Enhanced, efficiency and accessibility of the green climate funding will enable preparation, implementation, and strategic workstreams of national determined contributors and adaptation-related elements of the Paris Agreement. The mechanism will minimize and address loss and damages associated with climate change impacts of developing countries’ parties.

     

Notes

Acknowledgments

The authors wish to acknowledge the South Africa Water Research Commission (WRC), Project No. K5/2563 for funding; University of Johannesburg (UJ); Enel Foundation; European Union Institute; Process, Energy, Environmental Technology Station (PEETS) funded by Technology Innovation Agency (TIA) through the Department of Science and Technology (DST); SANEDI; City of Johannesburg (CoJ); Gladtech International, Kenya; South Africa’s wastewater treatment plants; Innovation Hub; and water utilities, managements, and staffs for capacity building and knowledge transfer.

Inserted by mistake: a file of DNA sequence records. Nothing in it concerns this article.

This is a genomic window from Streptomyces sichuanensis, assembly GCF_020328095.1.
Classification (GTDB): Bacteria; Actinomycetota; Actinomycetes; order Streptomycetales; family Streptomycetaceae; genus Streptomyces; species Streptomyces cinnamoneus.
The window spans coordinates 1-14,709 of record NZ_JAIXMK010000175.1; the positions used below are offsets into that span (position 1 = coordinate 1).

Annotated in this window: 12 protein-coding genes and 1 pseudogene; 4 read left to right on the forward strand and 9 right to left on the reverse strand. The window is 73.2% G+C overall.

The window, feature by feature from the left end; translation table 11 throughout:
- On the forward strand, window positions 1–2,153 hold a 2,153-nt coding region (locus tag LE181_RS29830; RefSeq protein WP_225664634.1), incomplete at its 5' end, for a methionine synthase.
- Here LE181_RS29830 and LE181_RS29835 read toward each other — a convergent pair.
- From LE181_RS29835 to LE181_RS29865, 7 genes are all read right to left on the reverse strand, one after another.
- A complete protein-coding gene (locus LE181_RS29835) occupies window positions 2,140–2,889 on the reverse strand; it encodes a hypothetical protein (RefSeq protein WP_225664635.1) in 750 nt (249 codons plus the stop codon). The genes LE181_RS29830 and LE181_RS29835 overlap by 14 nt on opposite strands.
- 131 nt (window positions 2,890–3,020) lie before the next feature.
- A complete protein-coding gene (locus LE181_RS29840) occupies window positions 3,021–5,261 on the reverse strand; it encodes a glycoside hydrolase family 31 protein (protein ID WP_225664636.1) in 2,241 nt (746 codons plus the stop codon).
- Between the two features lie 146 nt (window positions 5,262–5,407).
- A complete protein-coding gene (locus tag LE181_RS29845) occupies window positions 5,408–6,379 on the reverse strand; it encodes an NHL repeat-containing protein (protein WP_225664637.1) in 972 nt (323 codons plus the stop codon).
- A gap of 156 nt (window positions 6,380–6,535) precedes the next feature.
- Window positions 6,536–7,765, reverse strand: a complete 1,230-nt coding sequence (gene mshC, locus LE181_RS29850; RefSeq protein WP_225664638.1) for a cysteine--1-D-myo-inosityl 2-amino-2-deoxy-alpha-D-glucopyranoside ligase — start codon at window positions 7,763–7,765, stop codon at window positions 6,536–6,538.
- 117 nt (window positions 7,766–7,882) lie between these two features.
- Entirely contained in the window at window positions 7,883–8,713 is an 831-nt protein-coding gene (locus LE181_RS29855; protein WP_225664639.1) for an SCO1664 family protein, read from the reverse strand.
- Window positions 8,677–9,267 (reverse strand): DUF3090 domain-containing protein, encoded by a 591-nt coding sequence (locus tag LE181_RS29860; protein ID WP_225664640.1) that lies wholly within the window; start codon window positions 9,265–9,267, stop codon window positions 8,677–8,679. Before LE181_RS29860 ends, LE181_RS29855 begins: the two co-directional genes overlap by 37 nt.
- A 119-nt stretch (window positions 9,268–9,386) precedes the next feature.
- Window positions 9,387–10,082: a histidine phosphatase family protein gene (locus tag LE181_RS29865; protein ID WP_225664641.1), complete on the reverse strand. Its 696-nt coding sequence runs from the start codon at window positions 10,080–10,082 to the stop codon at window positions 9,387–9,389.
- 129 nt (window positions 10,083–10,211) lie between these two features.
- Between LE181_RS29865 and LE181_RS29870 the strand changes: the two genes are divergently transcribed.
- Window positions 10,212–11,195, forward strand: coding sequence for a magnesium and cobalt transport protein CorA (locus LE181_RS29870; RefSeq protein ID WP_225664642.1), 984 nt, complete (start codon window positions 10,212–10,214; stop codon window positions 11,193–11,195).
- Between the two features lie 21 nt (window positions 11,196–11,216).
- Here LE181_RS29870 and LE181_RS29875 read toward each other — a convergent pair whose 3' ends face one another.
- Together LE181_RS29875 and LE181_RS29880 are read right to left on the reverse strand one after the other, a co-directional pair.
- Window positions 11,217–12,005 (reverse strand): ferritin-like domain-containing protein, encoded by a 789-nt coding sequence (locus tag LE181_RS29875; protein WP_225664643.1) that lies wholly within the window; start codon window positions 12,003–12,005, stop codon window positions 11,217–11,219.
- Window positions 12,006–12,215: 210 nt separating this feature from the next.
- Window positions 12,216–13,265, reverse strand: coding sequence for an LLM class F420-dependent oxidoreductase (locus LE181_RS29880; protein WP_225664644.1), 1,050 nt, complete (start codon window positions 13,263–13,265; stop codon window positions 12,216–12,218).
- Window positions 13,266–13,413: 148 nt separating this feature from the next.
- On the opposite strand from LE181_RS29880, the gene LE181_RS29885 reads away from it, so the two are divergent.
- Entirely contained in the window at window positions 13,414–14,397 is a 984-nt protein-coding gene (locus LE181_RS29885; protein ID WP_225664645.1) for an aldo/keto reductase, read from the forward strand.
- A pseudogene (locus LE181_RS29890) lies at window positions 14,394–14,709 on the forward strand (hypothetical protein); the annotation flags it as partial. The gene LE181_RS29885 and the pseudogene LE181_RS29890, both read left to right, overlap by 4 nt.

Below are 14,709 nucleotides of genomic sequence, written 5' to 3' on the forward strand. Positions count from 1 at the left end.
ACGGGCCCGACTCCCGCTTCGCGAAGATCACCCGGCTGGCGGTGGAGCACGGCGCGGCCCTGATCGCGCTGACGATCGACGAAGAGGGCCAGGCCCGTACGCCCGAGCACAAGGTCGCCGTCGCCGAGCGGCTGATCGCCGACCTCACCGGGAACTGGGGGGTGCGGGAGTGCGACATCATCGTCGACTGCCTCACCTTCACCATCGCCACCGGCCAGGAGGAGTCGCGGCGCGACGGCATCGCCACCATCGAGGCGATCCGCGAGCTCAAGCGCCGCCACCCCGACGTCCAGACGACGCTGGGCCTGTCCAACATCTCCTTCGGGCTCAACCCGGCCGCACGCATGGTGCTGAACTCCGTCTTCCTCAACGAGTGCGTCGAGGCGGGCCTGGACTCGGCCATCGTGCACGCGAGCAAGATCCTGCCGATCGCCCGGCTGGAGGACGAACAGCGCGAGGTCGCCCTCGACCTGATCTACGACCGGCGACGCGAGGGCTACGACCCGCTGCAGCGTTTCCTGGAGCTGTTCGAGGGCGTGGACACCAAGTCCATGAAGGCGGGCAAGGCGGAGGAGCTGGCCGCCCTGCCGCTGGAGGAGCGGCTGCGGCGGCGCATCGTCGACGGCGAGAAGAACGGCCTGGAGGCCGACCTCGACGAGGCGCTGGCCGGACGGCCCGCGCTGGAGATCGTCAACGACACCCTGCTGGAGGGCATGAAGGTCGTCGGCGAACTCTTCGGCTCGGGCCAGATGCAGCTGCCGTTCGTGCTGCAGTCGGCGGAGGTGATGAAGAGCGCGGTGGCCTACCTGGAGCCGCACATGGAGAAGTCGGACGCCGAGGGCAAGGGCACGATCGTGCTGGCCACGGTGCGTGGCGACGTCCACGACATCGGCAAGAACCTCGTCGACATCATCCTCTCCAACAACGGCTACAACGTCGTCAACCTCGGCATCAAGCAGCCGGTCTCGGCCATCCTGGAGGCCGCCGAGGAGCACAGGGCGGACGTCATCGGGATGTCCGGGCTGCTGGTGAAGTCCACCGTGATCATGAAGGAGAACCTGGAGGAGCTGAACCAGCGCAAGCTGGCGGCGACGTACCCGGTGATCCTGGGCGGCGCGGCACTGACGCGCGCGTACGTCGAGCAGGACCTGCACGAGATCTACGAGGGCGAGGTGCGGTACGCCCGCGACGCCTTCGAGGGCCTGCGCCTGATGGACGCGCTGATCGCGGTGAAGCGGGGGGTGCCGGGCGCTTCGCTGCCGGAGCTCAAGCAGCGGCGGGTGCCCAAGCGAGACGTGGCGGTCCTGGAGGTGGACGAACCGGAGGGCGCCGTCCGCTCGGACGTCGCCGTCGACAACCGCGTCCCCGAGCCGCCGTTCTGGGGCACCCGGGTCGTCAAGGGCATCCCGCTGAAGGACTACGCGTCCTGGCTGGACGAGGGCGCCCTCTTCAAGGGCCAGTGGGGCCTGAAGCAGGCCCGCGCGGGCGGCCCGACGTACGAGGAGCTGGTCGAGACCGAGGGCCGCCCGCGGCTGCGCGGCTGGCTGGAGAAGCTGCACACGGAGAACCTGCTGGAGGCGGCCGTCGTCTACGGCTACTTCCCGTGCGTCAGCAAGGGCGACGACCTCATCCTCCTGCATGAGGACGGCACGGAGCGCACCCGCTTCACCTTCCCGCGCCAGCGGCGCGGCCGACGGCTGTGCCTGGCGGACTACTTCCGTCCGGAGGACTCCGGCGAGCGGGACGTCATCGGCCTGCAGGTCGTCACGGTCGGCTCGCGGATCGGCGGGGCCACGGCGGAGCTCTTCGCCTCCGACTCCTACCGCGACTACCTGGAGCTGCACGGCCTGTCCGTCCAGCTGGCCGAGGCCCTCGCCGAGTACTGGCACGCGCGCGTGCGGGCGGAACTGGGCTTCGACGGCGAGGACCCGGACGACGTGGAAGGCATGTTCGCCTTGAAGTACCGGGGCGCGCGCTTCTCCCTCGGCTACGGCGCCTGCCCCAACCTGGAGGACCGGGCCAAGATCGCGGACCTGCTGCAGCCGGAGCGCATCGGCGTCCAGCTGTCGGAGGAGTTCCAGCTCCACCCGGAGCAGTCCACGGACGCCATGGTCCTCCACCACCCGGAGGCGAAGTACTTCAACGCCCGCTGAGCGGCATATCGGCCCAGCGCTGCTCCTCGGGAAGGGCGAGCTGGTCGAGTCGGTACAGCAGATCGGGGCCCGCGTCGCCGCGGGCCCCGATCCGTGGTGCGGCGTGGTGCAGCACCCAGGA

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Copyright information

© Springer Nature Switzerland AG 2020

Authors and Affiliations

  • Anthony Njuguna Matheri
    • 1
    Email author
  • Belaid Mohamed
    • 1
  • Jane Catherine Ngila
    • 2
    • 3
  1. 1.Department of Chemical EngineeringUniversity of JohannesburgJohannesburgSouth Africa
  2. 2.Department of Chemical ScienceUniversity of JohannesburgJohannesburgSouth Africa
  3. 3.Academic AffairRiara UniversityNairobiKenya